PGA is a first for Benton Harbor

The Senior PGA tour will be at the new Harbor Shores golf course.

There’s been controversy over the golf course for two reasons; it was partially built on sand dunes near Lake Michigan, and elected city leaders agreed to lease portions of the beachfront park while the city was facing severe financial problems. The course has prompted a number of lawsuits, but most have been settled in favor of the golf course.

Benton Harbor's city government is now run by an emergency manager. The elected, but powerless, city commission voted earlier this month to withdraw its support of the Senior PGA coming to their city. 

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religion
3:44 pm
Thu April 12, 2012

Diocese of Grand Rapids reveals strategic plan affecting 11 counties

The Diocese of Grand Rapids includes nearly 100 churches spread over 11 counties in West Michigan.
Lindsey Smith Michigan Radio

The Roman Catholic Diocese of Grand Rapids has released plans to merge and close some of its churches. The diocese includes 99 churches in 11 West Michigan counties.

“Every Parish is in one way or the other affected," said Bishop Walter Hurley. He approved the restructuring plan that's been three years in the making. It’s supposed to help the diocese face future challenges, like changing populations, a growing Hispanic community, and fewer clergy.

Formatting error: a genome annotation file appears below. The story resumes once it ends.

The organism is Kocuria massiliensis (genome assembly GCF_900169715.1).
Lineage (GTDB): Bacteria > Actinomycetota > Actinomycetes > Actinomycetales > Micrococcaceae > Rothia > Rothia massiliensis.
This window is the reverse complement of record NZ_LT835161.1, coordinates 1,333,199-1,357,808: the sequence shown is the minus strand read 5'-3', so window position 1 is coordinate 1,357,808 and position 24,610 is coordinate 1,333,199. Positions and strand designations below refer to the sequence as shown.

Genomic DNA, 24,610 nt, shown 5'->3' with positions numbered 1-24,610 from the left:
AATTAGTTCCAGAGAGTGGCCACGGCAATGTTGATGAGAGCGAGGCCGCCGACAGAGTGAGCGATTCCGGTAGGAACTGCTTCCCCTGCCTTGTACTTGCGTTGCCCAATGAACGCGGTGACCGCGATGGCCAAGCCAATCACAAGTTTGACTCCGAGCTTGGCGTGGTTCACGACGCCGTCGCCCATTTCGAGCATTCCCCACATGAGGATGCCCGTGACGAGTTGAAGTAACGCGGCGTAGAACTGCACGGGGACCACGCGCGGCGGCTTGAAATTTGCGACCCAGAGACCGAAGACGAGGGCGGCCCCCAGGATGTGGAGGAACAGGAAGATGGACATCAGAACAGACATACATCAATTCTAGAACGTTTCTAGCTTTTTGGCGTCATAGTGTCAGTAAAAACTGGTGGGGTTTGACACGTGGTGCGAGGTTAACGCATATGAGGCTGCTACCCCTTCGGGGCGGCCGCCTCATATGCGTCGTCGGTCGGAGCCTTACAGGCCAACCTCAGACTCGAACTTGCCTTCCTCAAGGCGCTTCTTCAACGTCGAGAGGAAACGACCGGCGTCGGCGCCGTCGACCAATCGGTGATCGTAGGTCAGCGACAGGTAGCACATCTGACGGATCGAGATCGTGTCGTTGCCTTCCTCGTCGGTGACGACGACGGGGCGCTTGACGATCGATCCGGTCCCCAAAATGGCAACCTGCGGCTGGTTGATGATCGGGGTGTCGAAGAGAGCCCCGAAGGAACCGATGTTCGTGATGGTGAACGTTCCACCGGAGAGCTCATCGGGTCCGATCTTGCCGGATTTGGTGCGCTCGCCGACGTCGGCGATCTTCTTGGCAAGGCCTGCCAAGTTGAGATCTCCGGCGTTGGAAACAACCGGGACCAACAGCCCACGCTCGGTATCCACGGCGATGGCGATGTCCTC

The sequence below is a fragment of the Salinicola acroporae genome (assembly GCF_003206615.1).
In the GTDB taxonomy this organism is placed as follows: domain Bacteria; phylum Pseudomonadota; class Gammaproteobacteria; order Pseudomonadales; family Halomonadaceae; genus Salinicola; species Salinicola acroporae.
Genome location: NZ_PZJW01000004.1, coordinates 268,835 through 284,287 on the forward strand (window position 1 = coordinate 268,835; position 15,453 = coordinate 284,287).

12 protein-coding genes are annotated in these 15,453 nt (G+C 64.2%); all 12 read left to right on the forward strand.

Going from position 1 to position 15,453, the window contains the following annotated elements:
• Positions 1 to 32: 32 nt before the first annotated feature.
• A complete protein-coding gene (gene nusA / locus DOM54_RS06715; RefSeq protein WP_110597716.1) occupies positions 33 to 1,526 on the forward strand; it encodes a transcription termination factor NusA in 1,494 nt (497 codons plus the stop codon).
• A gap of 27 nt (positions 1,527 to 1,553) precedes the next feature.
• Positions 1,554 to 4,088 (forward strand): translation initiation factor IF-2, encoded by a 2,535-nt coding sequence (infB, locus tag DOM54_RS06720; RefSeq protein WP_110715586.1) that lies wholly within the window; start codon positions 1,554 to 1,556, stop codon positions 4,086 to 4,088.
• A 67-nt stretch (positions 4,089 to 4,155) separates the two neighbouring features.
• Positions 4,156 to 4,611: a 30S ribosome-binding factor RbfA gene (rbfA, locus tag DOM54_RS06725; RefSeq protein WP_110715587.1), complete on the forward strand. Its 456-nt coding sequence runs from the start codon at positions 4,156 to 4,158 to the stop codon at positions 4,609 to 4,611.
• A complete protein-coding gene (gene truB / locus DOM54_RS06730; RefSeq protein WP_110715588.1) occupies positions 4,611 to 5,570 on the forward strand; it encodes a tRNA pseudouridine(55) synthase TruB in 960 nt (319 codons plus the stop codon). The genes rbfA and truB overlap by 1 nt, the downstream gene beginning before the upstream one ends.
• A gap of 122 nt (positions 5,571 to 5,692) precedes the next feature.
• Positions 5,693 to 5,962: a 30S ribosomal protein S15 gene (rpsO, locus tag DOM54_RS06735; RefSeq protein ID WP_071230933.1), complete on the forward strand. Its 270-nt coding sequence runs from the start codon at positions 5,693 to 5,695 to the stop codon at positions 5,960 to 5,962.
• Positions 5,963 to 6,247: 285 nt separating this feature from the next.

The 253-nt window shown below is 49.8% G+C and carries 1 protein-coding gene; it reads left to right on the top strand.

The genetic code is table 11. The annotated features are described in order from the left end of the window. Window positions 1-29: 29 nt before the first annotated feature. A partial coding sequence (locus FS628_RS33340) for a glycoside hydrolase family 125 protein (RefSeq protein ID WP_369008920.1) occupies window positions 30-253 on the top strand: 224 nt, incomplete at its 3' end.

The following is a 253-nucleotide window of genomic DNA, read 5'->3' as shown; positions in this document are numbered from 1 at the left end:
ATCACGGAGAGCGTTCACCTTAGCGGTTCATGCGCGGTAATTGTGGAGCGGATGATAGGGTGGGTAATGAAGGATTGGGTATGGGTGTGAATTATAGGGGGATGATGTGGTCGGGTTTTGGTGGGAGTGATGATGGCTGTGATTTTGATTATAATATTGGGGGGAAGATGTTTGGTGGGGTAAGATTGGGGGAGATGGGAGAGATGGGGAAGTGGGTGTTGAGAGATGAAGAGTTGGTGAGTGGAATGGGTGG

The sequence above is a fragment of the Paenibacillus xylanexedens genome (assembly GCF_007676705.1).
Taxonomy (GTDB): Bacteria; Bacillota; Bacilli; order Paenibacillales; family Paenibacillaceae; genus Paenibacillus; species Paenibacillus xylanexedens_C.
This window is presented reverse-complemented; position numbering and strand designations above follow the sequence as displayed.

“Right now we’re not at a crisis point but what we do need to know as we look to the future, now what happens if we don’t have a pastor assigned to this Parrish or this Parrish," Hurley said. 

Hurley says a few churches in more rural areas up north have already closed. Another handful will close as priests retire. Others will merge together. Hurley says the plan is a living document and subject to change. The Diocese of Grand Rapids isn’t the only one grappling with fewer priests.

There's no set timeline for when many changes will take place, but they're expected over several years.

You can find the full approved "Our Faith, Our Future" plan here. 

agriculture
6:58 pm
Wed April 11, 2012

MSU report shows agriculture contributed $91.4 billion to Michigan economy

Apples from an orchard in Ottawa County.
dailyinvention Creative Commons

A new Michigan State University study shows Michigan’s agriculture industry has grown dramatically throughout the recession.